Jul 3, 2014; Detroit, MI, USA; Tampa Bay Rays shortstop Ben Zobrist (18) in the field against the Detroit Tigers at Comerica Park. Mandatory Credit: Rick Osentoski-USA TODAY Sports

Ben Zobrist Takes Versatility Up Even Another Notch

Ben Zobrist is baseball’s “Mr. Versatility.” Few in the sport can play as many positions, and among them, no one can hit like he can. But here is the funny thing: Zobrist’s days moving around the field were supposed to end last season.

When the Tampa Bay Rays signed Kelly Johnson to a one-year contract, everyone expected him to play the only position he had played since 2007: second base. Instead, we soon heard that the Rays were going to have Johnson bouncing between positions while Ben Zobrist played mostly second base, and that’s exactly what happened. Zobrist wound up starting 117 times at the keystone compared to just 37 times compared at other positions. He began this season prepared to continue that, and it seemed clear that he would. Just three of his first 40 starts came at positions other than second base. But then, in the 64 starts he has made since, just 22 of them have been at second, and he wound up moving to another position before seven of those games were through.

Zobrist’s travels in the field have made for a humorous juxtaposition with where he has batted in the lineup. Zobrist has settled in as the Rays’ number two hitter for their last 40 games, but he has been playing everywhere while doing so, starting 12 games at shortstop, 11 in right field, 9 in left field, 6 at second base, and 2 at designated hitter. Zobrist has already set a career-high with 61 starts this season overall batting second, but his defensive position while doing so has been anything but stable. In fact, Zobrist has now played at least 16 games at all four of his positions, becoming the first player in major league history to play that many contests at second base, shortstop, right field, and left field in the same season. And we still have another month and a half to go!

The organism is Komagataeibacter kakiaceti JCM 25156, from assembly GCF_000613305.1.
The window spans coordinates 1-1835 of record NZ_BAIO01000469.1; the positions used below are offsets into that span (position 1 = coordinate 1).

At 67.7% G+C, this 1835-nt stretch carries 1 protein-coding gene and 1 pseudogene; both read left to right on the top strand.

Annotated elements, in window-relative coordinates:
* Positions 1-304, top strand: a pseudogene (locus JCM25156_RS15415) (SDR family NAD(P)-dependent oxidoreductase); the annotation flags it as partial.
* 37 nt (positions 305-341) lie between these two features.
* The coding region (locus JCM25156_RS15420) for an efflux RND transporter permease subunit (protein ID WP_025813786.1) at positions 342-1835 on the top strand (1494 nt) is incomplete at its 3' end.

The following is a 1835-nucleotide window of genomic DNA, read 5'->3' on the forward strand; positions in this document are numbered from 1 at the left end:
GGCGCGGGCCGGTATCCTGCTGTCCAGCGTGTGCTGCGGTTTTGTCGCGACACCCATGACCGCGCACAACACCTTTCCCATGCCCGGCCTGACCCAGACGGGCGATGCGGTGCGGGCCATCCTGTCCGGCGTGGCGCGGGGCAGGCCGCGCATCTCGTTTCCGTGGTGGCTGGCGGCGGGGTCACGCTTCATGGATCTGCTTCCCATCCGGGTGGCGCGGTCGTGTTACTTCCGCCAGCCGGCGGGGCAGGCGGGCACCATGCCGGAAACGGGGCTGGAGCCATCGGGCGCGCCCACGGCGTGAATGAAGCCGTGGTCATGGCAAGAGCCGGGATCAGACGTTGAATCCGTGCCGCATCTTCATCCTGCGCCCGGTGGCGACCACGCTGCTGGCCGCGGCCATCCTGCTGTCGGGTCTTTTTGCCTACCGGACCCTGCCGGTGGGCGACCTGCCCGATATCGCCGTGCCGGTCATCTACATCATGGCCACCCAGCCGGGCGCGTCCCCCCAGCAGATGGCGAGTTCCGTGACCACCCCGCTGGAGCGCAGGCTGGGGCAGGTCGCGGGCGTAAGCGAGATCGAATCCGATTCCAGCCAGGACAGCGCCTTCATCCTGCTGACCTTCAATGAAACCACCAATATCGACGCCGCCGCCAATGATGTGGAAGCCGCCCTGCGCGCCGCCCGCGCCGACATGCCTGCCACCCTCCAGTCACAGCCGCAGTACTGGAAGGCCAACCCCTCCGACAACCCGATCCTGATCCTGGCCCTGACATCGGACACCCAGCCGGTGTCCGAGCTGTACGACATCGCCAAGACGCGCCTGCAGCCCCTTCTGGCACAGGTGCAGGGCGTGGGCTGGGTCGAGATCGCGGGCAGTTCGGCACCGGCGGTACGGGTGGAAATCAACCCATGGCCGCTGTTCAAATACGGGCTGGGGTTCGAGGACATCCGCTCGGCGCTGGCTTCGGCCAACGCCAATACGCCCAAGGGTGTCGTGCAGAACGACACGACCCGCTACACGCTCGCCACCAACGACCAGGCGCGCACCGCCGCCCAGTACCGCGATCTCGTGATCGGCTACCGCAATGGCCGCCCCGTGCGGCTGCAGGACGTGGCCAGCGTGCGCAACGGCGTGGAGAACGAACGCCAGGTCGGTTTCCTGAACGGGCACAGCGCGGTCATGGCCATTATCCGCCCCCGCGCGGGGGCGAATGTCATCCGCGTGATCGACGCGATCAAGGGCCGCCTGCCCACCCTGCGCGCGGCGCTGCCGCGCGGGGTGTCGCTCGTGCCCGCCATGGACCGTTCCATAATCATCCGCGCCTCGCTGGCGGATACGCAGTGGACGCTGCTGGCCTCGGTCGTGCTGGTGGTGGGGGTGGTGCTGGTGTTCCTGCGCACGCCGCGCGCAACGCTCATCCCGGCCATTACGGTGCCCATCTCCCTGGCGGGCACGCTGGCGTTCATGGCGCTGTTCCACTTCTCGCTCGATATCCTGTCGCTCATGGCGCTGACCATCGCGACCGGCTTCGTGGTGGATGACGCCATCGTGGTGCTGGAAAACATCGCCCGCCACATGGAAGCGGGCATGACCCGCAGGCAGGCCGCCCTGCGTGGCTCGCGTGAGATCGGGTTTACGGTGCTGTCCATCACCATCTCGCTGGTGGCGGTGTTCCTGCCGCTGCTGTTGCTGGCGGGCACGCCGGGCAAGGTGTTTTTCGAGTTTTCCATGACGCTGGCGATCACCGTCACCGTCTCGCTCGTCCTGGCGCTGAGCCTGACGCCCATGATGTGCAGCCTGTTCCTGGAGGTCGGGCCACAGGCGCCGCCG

Ben Zobrist may be best defensively at second base at this point, and ideally, the Rays would love to be playing him there more often. However, the argument is easy to make that Zobrist’s ability to play additional positions has won the Rays at least a game or two this season–in addition to his 3.5 wins above replacement from Baseball-Reference and 4.6 WAR from Fangraphs. When Yunel Escobar got hurt, the Rays didn’t have to go out and acquire or shortstop or start playing Sean Rodriguez every day. They simply moved Zobrist to short and moved on without a hitch. How many teams in baseball could have possibly done the same? Then, in the outfield, the Rays have seen injuries to Wil Myers, David DeJesus, and Brandon Guyer this season, and that could have posed a major issue. Rodriguez is a fine left fielder, but Logan Forsythe has played the outfield just three times this season and no other infield backup has played there even once. There undoubtedly would have been a few misplays had Forsythe, Cole Figueroa, and others been forced to play left field.

Ben Zobrist simplifies everything for Joe Maddon. He can simply put whichever Rays hitters he wants in the lineup, and pencil Zobrist into whatever position is unclaimed. Maybe Zobrist would be best off defensively if he were a second baseman exclusively, but the Rays would be losing a critical part of their team.

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